If this guy had gotten his way, there might not be a cottage JFK assassination industry today
There were plenty of bad people doing terrible things on November 22nd, 1963 and Dr. Earl Rose is often portrayed as one of the worst.
Dr. Rose didn't kill anyone that awful day, but he almost started a fist fight in the corridors of Parkland Hospital right next to the casket of the freshly-slain President and his blood-stained widow. What he did was first detailed in William Manchester's best-selling "Death Of A President" in 1967. Other books followed, and few if any put him in a favorable light. He's portrayed as a local Barney Fife, a low-ranking official with a bullet in his pocket looking to inflict himself on a national tragedy, the drama playing out as the dead chief executive's body was still warm.
His story is being told again as the 50th anniversary of the crime draws nigh. Many of that day's key participants and bit-players have died. Dr. Rose is one of the few who's still around, albeit unable to tell his story amid the ravages of Parkinson's, among other things.
Dr.Rose was the local medical examiner who, it turns out, was only trying to do what he thought was the right thing amid the chaos that followed Kennedy's assassination. He insisted that the body remain in Dallas for an autopsy, and literally stood his ground as Secret Service agents were wheeling the body to a waiting hearse for it's return to Washington. As the head of the security detail tried reasoning with Dr. Rose, Kennedy aides were a tad more blunt--they swore, pulled rank and cussed some more. Dr. Rose corralled a nearby Dallas police officer to bolster his case--that the assassination, no matter how heinous, was in essence a local homicide requiring a local post-mortem. Dr. Rose stressed that "the chain of evidence" needed to be kept intact, which meant keeping the body as close to the crime scene with a minimum of handling as possible before an autopsy.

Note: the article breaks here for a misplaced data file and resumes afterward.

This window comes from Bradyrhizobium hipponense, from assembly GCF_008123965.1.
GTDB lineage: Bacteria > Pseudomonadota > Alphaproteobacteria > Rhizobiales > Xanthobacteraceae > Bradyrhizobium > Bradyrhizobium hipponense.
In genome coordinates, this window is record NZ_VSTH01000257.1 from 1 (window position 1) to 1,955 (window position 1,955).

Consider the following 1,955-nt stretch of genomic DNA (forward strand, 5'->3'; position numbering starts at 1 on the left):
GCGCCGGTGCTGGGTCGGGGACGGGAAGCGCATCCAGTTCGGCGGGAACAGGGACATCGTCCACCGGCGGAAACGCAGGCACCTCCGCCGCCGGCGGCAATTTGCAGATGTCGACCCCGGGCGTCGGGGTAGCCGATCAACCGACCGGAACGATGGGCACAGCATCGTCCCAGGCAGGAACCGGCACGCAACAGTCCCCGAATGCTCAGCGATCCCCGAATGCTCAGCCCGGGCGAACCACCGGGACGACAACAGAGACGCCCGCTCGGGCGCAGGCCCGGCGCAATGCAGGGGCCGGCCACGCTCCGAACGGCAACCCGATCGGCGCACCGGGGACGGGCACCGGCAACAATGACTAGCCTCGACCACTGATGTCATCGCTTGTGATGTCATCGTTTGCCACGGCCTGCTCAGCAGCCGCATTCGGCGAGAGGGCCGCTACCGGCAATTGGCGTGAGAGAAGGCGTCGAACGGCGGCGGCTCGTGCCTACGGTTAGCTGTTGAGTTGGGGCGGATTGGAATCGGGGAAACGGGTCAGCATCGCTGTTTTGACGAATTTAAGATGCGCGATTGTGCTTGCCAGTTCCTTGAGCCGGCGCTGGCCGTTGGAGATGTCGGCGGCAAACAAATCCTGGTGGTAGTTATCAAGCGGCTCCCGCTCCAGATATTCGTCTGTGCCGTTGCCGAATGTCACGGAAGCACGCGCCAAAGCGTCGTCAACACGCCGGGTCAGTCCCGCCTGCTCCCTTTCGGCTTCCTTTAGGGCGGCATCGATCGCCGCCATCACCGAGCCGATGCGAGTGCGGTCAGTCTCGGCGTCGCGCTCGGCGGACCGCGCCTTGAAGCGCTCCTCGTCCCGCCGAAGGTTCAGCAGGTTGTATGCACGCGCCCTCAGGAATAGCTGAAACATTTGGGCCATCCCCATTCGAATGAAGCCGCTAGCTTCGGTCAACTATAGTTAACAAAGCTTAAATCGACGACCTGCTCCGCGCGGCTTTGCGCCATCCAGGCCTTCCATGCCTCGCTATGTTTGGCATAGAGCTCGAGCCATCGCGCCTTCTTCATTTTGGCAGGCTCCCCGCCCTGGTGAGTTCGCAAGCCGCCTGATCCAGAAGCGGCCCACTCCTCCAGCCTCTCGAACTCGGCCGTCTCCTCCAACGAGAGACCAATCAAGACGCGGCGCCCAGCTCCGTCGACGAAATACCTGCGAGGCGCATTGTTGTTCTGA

Hard to believe, but in 1963 it wasn't a federal crime to murder a President and history will probably show that Rose was right. It didn't matter--the Secret Service agents and frazzled Kennedy staffers prevailed.
You have to wonder how history would've changed if he'd gotten his way: no questionable Washington autopsy done by mal-qualified doctors who were in way over their skis. Conspiracy buffs seize on their work as proof that the fix was in to frame Lee Harvey Oswald as the lone gunman, that the decision to move the body and let Bethesda Naval Medical Center was part of a larger plan to sanitize what happened and cover-up the larger plot to take Kennedy out of the picture.
If only Dr. Rose had gotten his way.
Then again, who's to say that HIS work wouldn't have been taken apart by those eager to prove Oswald's innocence and supposed government/Mafia/CIA involvement, Kennedy's death was such a large crime that there will always be those among us who won't accept that it could be pulled off by such an inconsequential misfit like Oswald. There HAD to be others. Life can't be THAT random.
It is, though, and that's how a relatively obscure medical examiner landed a speaking part in one of the nation's great tragedies. It's how Dr. Earl Rose almost changed the course of events and the way we process it today.